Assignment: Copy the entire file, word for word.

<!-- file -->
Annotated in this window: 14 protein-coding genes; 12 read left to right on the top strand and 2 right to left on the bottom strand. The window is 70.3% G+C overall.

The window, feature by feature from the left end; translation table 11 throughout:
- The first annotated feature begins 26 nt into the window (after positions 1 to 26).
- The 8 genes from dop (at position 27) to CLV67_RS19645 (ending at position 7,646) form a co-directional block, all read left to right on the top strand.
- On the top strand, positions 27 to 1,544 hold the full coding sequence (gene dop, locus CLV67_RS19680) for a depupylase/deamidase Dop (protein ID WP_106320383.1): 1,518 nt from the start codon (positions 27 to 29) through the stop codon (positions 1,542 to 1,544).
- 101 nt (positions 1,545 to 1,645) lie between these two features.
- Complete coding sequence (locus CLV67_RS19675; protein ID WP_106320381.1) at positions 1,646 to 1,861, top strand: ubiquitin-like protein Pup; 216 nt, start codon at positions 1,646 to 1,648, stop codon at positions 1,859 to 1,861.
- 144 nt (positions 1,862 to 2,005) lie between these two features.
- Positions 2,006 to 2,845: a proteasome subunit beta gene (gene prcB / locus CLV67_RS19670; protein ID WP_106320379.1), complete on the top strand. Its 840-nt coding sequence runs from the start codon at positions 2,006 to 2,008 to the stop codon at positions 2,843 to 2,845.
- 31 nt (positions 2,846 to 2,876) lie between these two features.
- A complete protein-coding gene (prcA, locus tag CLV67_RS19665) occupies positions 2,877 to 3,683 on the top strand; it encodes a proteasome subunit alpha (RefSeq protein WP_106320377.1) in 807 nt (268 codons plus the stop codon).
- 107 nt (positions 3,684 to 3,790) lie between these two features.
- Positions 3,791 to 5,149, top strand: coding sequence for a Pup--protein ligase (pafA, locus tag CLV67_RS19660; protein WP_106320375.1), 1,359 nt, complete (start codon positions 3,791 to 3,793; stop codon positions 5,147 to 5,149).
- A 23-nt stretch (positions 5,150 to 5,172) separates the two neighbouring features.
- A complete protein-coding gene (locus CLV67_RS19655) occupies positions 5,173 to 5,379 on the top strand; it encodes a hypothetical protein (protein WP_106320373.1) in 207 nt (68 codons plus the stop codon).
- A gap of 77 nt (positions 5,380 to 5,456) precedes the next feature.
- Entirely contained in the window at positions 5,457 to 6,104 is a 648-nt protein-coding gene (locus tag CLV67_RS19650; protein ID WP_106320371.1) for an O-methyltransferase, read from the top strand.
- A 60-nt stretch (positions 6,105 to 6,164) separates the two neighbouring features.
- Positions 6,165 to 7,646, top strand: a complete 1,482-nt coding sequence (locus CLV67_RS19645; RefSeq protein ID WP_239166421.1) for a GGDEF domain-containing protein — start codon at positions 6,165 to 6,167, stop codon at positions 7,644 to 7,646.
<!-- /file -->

Annotated in this window: 14 protein-coding genes; 12 read left to right on the top strand and 2 right to left on the bottom strand. The window is 70.3% G+C overall.

The window, feature by feature from the left end; translation table 11 throughout:
- The first annotated feature begins 26 nt into the window (after positions 1 to 26).
- The 8 genes from dop (at position 27) to CLV67_RS19645 (ending at position 7,646) form a co-directional block, all read left to right on the top strand.
- On the top strand, positions 27 to 1,544 hold the full coding sequence (gene dop, locus CLV67_RS19680) for a depupylase/deamidase Dop (protein ID WP_106320383.1): 1,518 nt from the start codon (positions 27 to 29) through the stop codon (positions 1,542 to 1,544).
- 101 nt (positions 1,545 to 1,645) lie between these two features.
- Complete coding sequence (locus CLV67_RS19675; protein ID WP_106320381.1) at positions 1,646 to 1,861, top strand: ubiquitin-like protein Pup; 216 nt, start codon at positions 1,646 to 1,648, stop codon at positions 1,859 to 1,861.
- 144 nt (positions 1,862 to 2,005) lie between these two features.
- Positions 2,006 to 2,845: a proteasome subunit beta gene (gene prcB / locus CLV67_RS19670; protein ID WP_106320379.1), complete on the top strand. Its 840-nt coding sequence runs from the start codon at positions 2,006 to 2,008 to the stop codon at positions 2,843 to 2,845.
- 31 nt (positions 2,846 to 2,876) lie between these two features.
- A complete protein-coding gene (prcA, locus tag CLV67_RS19665) occupies positions 2,877 to 3,683 on the top strand; it encodes a proteasome subunit alpha (RefSeq protein WP_106320377.1) in 807 nt (268 codons plus the stop codon).
- 107 nt (positions 3,684 to 3,790) lie between these two features.
- Positions 3,791 to 5,149, top strand: coding sequence for a Pup--protein ligase (pafA, locus tag CLV67_RS19660; protein WP_106320375.1), 1,359 nt, complete (start codon positions 3,791 to 3,793; stop codon positions 5,147 to 5,149).
- A 23-nt stretch (positions 5,150 to 5,172) separates the two neighbouring features.
- A complete protein-coding gene (locus CLV67_RS19655) occupies positions 5,173 to 5,379 on the top strand; it encodes a hypothetical protein (protein WP_106320373.1) in 207 nt (68 codons plus the stop codon).
- A gap of 77 nt (positions 5,380 to 5,456) precedes the next feature.
- Entirely contained in the window at positions 5,457 to 6,104 is a 648-nt protein-coding gene (locus tag CLV67_RS19650; protein ID WP_106320371.1) for an O-methyltransferase, read from the top strand.
- A 60-nt stretch (positions 6,105 to 6,164) separates the two neighbouring features.
- Positions 6,165 to 7,646, top strand: a complete 1,482-nt coding sequence (locus CLV67_RS19645; RefSeq protein ID WP_239166421.1) for a GGDEF domain-containing protein — start codon at positions 6,165 to 6,167, stop codon at positions 7,644 to 7,646.